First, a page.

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Kenya government walks a tightrope in Somalia as Kismayo gets new leader
Standard
Sunday, May 19, 2013

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Somalia’s clan elders have created a new mini-state and elected a Kenyan ally as its leader, a move likely to anger Mogadishu and sour ties between the two neighbouring countries.

Kenya Defence Forces (KDF) has reportedly welcomed the development, strongly rejected by the Somalia government.

“The Somali Federal Government regrets the way the people in Jubas and Kismayo are being misled,” read a statement from the office of the Prime Minister Abdi Farah Shirdon.

Nairobi and Mogadishu have been at loggerheads over how to manage regions liberated last year by KDF and Amisom. And Igad has been pushing for a local driven administration, which Mogadishu has strongly resisted arguing it has the prerogative to name governors.

Mogadishu has tried to frustrate Igad efforts to set up the pro-Kenya administration of Jubaland that will be headquartered in Kismayo town.

Over the last months, the Somalia government has dispatched delegations to Kismayu to discourage local leaders from setting up an administration that could be hostile to its interests.

 But clan elders convened a meeting in February attended by about 500 representatives drawn from all the clans in Jubaland, selected a new flag, a charter and elected Sheikh Ahmed Mohamed Islam, popularly known as Ahmed Madobe, as president. Mr Abdinasir Serar, the spokesman for the interim committee that ran Kismayo until Wednesday confirmed the meeting and elections took place.

Old hostilities

KDF spokesman Cyrus Oguna hailed the election of Madobe saying: “Having a government out of the efforts of the Somali people, is something that is worth applauding.”

“I think it is a good thing because it shows that the political process is eventually bearing fruit and it is a process that has been spear-headed by delegates drawn from various clans in Jubbaland. It was actually a Somali-led process,” Col Oguna told The Standard on Sunday in an interview on Thursday.

 Efforts to reach Jubaland President were futile but Serar said he was busy conducting affairs of the new state. In an interview with the BBC Somali Service, however, Madobe said he garnered 485 votes out of the 500 votes cast.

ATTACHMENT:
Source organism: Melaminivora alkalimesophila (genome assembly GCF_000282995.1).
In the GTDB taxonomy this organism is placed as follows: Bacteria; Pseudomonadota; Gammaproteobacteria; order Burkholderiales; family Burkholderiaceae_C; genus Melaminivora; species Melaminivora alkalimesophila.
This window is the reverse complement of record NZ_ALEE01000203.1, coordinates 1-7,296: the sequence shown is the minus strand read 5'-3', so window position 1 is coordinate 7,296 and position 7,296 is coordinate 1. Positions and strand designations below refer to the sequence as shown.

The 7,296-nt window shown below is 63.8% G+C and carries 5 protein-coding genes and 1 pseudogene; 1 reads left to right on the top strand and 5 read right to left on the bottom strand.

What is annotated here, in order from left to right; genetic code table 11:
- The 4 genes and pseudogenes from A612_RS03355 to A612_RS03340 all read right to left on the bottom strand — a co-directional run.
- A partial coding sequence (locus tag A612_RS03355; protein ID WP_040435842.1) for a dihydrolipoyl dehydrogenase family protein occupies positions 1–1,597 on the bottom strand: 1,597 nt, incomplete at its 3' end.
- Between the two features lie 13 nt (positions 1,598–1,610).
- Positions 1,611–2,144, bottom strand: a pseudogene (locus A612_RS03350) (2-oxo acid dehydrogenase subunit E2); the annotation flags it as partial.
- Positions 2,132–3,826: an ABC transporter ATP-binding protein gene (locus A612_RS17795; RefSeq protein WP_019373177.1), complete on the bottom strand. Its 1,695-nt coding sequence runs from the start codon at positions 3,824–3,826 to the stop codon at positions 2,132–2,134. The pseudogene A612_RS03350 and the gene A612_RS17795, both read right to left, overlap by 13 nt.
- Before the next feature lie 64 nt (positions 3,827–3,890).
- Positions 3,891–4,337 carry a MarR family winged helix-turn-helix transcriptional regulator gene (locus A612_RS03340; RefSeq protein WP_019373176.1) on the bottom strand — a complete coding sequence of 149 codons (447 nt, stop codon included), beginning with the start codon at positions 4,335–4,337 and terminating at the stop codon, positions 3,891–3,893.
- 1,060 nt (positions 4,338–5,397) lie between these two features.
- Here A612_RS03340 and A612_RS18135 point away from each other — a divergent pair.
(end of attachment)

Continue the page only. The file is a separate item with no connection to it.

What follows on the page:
He warned Mogadishu not to interfere with Jubaland saying: “If any problem takes place in the city, the government will be held responsible for it.”

Moments after Madobe was elected president, Mr Barre Aden Shire, popularly known as Barre HIiraale, declared he was president, duly elected by residents.

It is believed Hiiraale is a Mogadishu project to scuttle Jubaland.

And that was clear from Shirdon’s statement: “The Somali government can’t recognise two presidents for Jubaland.”

The emotive Kismayo issue has pitted inhabitants of Gedo, lower Juba and middle Juba regions against President Hassan Sheikh Mohamud, accusing him of stirring up old hostilities among clans to get a foothold for his Hawiye clan in the regions.

Kenya and Ethiopia, which have been supporting Somalia’s government in determining the political and administrative arrangements for the liberated areas, are caught up in conflict between Somali clans.

Sources said Somalia government wrote a protest letter last year to the UN to complain about Kenya’s move to help establish Jubaland state. Jubaland administration is likely to rival Mogadishu’s authority in three southern regions predominantly inhabited by the Darod clan. Eight of the 15 districts of the regions are now under the control of the allied forces.

Took control


However, Kenya and Somali continue to exhibit good neighborliness. Somalia’s President Hassan Sheikh Mohamud attended President Uhuru Kenyatta’s inauguration, and days later met him in Mombasa.

President Mohamud told The Standard on Sunday last year that his country’s ties with Kenya are “very, very good” and expects this to improve in future.

Nevertheless, it is clear that Mohamud is paying a lot of interest to the Kismayo issue.

Immediately after his return from a trip to Nairobi and Kampala, Uganda last December, he led a delegation to Kismayo to meet locals.

Both sides – the interim administration in Kismayo led by Madobe, and the government side led by the Interior Minister Abdikarim Hussein Guled – said at the time that they would take locals’ views into account– but that was the beginning of many bitter talks.

Historically, Kismayo has been a flashpoint city since the collapse of the country’s government more than two decades ago.

In the early 1990s, Hawiye led militias took control of the city, and many businessmen seized farms and land in lower Juba and middle Juba regions after their owners fled from the fighting. Hawiye charcoal traders from central regions and other parts of the country have also moved to the regions, to set up small villages.

One Somali Member of Parliament from lower Jubba region told The Standard on Sunday that President Mohamud asked him during a meeting: “What will we do with the people who moved to the region because the original owners are no longer there?”

There are many interpretations of Mogadishu’s reluctance to let Kismayo residents have their own administration as provided by the Constitution.

Many locals believe that the Mogadishu can’t afford to lose three of the most resourceful regions in the country to the Darod clan. They argue that if Kismayo port becomes fully functional, it can overtake Mogadishu, because of revenue from cargo that traditionally went to Mogadishu. Also, proximity to north-eastern part of Kenya is very strategic to Jubaland administration.


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